A motivated workforce willing to look beyond the narrow silos it works in is key to an enterprise’s success in reaching out to its customers in this era of globalization, writes Ranjay Gulati, a Jaime and Josefina Chua Tiampo professor of business administration at Harvard Business School, in his new book (Re) (Organize) for Resilience. This is the only way in which your employees can adapt quickly to changing customer needs, says this strategy and organizational behaviour expert. Edited excerpts from an interview:
You started research for the book about a decade back. Have there been any shifts in the way businesses are looking at customers?
(Re) (Organize) for Resilience: By Ranjay Gulati, Harvard Business Press, 270 pages, Rs895.
I started work on this book in 1999, at the time of the earlier recession, and have studied over 500 companies, including Cisco (Systems Inc.) and GE (General Electric Co.), etc. All these businesses are major players in India as well. I wanted to look at patterns across a lot of companies who were talking of becoming customer-centric. I always thought companies are anyway customer-centric to begin with. Then why were they saying they want to become customer centric? It means they were doing something else before that. I realized that when companies are thinking of being customer-centric, they have a very nuanced way of looking at it. It was not simply saying do market research. Because market research makes you look at the customer through the lens of your product.
One way of becoming customer-friendly, you write, is by breaking the internal
silos in an organization.
Companies need to align their internal silos. Most of our companies are structured to solve 20th century problems. The customer idea is lost somewhere in the middle. Because of the silos that exist, as they get bigger there is a disconnect with the customer. So size clearly drives this disconnect with the customer. The idea of silo management is a huge issue with our businesses today.
That is where the employee as a player too comes in?
The key to success is not about breaking silos. It is about bridging silos. You need to find ways to connect all the silos in your organization. This would involve task forces and working groups. Companies need to bridge all the silos through their employees. You cannot mandate it. If you want to reach somewhere with it, how you give incentives to your employees, how you reward them, etc., becomes extremely important. Today, companies must understand that they need people who are less turf oriented.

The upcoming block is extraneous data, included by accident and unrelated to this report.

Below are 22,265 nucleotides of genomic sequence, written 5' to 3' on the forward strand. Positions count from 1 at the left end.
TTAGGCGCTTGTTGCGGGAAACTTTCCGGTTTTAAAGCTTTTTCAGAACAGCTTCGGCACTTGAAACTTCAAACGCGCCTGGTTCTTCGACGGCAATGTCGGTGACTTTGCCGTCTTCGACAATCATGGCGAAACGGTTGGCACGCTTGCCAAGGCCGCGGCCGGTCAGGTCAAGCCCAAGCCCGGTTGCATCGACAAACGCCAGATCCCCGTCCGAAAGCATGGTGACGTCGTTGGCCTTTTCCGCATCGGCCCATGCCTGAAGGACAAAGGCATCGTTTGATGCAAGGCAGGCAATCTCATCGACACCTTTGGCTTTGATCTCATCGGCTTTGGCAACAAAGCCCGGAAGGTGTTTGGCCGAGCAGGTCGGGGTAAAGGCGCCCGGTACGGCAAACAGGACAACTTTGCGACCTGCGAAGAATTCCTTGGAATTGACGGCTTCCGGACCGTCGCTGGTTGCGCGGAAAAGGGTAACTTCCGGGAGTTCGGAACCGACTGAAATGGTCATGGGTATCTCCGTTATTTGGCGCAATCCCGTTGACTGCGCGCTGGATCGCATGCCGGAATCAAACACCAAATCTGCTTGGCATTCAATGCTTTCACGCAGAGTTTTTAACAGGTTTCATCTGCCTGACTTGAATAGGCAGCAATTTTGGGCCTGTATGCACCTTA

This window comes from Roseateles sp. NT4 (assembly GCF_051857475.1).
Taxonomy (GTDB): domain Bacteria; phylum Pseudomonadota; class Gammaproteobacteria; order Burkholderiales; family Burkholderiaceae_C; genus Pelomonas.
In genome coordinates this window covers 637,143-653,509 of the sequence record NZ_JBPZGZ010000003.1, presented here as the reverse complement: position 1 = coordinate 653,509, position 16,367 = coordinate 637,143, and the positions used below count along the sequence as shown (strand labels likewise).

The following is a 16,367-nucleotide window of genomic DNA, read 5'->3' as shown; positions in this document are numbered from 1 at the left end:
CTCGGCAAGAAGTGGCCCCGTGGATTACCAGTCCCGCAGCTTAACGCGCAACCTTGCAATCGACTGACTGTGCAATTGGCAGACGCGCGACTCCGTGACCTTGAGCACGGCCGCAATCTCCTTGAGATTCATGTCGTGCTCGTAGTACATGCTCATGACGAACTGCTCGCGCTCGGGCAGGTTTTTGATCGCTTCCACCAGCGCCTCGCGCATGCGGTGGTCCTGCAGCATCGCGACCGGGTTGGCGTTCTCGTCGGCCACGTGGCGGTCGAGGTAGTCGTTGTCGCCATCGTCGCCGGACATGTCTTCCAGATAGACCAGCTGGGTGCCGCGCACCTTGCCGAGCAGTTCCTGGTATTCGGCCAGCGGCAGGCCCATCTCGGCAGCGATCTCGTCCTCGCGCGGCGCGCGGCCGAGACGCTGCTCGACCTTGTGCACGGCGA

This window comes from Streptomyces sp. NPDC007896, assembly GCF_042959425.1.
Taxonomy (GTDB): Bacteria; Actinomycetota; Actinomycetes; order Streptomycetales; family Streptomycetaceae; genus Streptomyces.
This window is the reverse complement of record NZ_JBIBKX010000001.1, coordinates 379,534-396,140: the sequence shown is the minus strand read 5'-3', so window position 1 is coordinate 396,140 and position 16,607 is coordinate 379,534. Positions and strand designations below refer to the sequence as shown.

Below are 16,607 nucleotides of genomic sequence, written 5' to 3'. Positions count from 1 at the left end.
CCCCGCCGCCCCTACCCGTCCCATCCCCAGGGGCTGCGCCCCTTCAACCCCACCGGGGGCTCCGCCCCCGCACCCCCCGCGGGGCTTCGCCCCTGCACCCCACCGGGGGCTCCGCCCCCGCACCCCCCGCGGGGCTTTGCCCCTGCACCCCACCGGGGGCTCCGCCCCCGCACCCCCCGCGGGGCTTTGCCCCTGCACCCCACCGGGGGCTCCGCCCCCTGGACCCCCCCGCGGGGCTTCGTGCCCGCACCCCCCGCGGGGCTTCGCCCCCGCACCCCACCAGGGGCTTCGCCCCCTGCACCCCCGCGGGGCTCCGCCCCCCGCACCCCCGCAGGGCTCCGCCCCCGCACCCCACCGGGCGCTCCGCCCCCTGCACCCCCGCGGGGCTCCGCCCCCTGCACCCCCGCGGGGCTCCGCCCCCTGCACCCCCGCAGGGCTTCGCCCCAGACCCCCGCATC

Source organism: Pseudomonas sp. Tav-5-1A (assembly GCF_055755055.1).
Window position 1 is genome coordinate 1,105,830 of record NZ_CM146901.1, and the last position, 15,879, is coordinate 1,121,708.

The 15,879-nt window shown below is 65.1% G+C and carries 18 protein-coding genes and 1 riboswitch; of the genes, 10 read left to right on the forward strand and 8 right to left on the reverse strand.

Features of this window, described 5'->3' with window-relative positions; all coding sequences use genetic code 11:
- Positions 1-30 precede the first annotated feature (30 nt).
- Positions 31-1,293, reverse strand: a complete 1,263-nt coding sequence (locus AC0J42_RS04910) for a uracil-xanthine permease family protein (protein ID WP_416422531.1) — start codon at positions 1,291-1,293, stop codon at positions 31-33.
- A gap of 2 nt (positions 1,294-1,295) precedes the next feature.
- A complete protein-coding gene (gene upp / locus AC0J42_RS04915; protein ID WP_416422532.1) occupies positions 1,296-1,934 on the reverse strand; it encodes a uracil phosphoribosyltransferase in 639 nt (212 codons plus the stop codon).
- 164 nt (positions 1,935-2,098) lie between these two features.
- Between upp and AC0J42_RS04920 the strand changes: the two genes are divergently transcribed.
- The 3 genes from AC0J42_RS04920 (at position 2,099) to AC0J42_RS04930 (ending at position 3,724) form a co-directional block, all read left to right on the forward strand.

Businesses must ensure that their people in various units have access to knowledge about the customers they are catering to and have opportunities to use that knowledge to better serve the marketplace. That is why I say coordination is such an important lever. It provides employees with an ability to cross-pollinate an enterprise. At the same time, motivation is very important. Even the most elegant mechanisms for customer-focused coordination will fail if your people are not motivated to cooperate with one another. Your employees must be encouraged to bust through silos when necessary and should be rewarded for collaborations that produce successful customer solutions.
Should it always permeate from the top?
It need not be top down only. When you are doing it top down, you need to ensure that you are not creating only specials tracks in your organization. You look for more generalists who can cut across and understand the topology of the customer landscape. You cannot keep them narrow. You need men (and women) who can create a complete package that is aligned for the customer. The idea of collaborating outside the narrow definition of your job description must be implemented. We need to get over our ideas of turf intrusion. We have a huge collaboration gap.
But would incentives alone do the trick?
Incentives are a powerful vehicle for promoting targeted cooperation between units. We need to change cultures and values too. Employees of resilient organizations must expand their identity to include the enterprise as a whole. Customer-centric corporate culture and values cannot be bought. These must be inculcated in the company’s DNA.